Form and Content
A well-known educational scholar and a prolific author of social science studies, Leonard S. Kenworthy presents in Twelve Citizens of the World: A Book of Biographies twelve biographies of his candidates for honorary world citizenship. The book’s organization is haphazard in the sense that Kenworthy’s subjects are not arranged chronologically, by nationalities, or by gender. Unification is achieved by the common thread that makes each individual noteworthy: his or her lengthy and unstinting dedication to lessening violence and alleviating human suffering. A brief author’s introduction, written toward the close of World War II, establishes this criterion as the overview of these highly idealistic portraits. While there are no bibliographical aids and no index, William Sharp’s twelve black-and-white illustrations of the twelve “citizens” (at the opening of each chapter) are splendid and dramatic.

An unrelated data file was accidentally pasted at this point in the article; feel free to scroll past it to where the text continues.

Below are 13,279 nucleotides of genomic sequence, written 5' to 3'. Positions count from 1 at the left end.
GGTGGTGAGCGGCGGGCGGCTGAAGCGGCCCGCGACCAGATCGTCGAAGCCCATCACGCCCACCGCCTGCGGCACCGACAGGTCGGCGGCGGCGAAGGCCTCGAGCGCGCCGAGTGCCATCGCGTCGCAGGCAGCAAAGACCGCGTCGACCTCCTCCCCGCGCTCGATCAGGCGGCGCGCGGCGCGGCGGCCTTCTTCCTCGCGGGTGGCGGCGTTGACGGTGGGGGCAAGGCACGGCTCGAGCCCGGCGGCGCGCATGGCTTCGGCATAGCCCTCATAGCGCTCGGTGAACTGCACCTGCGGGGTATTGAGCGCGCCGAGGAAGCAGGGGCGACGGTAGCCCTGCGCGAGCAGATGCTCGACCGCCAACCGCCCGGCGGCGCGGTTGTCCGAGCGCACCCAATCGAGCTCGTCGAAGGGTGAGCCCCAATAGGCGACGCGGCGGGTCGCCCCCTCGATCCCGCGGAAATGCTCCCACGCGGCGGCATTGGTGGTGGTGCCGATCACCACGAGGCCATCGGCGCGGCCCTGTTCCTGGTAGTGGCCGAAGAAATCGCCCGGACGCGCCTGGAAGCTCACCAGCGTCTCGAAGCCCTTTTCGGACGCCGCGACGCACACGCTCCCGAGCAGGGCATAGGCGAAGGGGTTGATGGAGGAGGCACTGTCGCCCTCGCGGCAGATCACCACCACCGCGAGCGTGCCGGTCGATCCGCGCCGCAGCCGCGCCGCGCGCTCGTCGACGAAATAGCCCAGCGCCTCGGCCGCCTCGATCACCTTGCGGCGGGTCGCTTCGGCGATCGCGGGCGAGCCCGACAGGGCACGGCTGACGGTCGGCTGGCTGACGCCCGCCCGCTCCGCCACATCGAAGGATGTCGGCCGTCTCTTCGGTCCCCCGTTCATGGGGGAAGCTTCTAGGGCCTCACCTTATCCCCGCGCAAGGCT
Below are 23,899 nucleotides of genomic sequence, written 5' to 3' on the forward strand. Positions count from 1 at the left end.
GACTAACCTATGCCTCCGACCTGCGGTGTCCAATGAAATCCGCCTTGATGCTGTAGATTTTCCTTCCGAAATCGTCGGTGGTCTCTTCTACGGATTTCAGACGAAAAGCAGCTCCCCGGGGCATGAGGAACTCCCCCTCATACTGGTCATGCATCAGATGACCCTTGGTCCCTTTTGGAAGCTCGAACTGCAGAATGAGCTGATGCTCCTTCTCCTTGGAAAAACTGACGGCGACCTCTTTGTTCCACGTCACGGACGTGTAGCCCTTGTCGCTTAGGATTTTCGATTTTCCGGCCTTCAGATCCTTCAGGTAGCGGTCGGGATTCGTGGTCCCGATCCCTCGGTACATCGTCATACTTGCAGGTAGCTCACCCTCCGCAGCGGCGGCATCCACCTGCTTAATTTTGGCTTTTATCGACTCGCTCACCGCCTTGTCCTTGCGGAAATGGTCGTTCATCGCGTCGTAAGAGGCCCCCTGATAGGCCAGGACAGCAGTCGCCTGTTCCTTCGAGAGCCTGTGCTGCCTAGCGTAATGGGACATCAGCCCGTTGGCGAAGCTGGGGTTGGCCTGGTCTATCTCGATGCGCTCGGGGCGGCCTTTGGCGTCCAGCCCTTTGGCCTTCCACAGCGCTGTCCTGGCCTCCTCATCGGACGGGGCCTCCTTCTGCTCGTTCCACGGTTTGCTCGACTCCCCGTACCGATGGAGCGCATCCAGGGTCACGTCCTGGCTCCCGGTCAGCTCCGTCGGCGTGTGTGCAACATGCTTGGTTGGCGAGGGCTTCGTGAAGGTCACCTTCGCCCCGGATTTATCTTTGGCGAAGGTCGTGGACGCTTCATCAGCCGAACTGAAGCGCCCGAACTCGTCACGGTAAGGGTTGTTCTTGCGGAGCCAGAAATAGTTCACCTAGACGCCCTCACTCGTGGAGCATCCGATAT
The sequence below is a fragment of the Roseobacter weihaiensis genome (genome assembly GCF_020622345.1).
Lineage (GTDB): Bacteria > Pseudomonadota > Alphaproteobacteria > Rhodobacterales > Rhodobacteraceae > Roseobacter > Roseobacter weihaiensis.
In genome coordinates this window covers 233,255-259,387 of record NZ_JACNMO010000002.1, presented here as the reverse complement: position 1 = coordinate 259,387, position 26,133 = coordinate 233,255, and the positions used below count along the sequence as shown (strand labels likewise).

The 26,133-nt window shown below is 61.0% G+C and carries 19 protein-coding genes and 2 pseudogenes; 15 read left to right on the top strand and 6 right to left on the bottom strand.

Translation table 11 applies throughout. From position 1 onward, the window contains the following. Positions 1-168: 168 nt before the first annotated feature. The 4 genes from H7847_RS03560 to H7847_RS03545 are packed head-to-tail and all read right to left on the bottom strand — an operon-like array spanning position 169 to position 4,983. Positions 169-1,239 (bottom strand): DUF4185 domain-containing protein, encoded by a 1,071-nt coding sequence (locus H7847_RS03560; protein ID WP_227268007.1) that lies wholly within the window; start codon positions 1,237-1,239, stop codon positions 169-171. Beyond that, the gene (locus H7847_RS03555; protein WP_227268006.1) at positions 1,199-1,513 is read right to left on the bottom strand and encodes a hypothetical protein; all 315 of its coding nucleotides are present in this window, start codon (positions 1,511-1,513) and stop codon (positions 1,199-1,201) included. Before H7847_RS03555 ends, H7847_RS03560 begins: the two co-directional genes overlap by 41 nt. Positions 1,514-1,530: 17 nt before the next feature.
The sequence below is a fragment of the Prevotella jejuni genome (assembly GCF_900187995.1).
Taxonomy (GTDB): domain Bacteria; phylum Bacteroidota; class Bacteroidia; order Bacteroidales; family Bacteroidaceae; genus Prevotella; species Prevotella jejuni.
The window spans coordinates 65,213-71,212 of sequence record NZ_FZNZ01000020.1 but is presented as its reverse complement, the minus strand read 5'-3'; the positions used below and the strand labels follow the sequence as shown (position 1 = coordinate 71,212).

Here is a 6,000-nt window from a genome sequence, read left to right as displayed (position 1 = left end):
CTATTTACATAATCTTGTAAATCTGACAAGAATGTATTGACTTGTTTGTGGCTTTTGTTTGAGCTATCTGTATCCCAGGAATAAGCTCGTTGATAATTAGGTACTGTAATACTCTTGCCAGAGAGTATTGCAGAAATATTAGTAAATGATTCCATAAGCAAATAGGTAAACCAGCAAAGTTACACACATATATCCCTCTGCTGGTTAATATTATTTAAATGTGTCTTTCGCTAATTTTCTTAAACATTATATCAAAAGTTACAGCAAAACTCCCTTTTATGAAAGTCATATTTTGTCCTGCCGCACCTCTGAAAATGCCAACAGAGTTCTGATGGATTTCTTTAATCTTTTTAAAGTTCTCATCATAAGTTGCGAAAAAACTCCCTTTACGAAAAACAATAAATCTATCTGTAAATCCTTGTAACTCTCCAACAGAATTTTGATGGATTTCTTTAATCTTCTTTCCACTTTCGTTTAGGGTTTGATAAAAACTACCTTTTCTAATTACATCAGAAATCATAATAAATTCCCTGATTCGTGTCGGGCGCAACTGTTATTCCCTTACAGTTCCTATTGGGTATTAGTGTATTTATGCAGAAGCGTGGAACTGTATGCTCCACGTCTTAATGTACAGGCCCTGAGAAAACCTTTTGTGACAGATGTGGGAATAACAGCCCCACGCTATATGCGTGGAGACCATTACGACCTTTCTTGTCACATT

Although each biography begins with a notable episode—the one on Ralph Bunche, for example, starts with the author interviewing him, and Gandhi’s begins with Gandhi’s assassination—each one then quickly switches back to a relevant chronological narration of the individual’s career. Kenworthy was obviously eager that his selections embrace as many important nationalities as possible in order to emphasize the international character of his subjects’ contributions to humanity. Only two, Ralph Bunche and Eleanor Roosevelt, are...
(The entire section is 412 words.)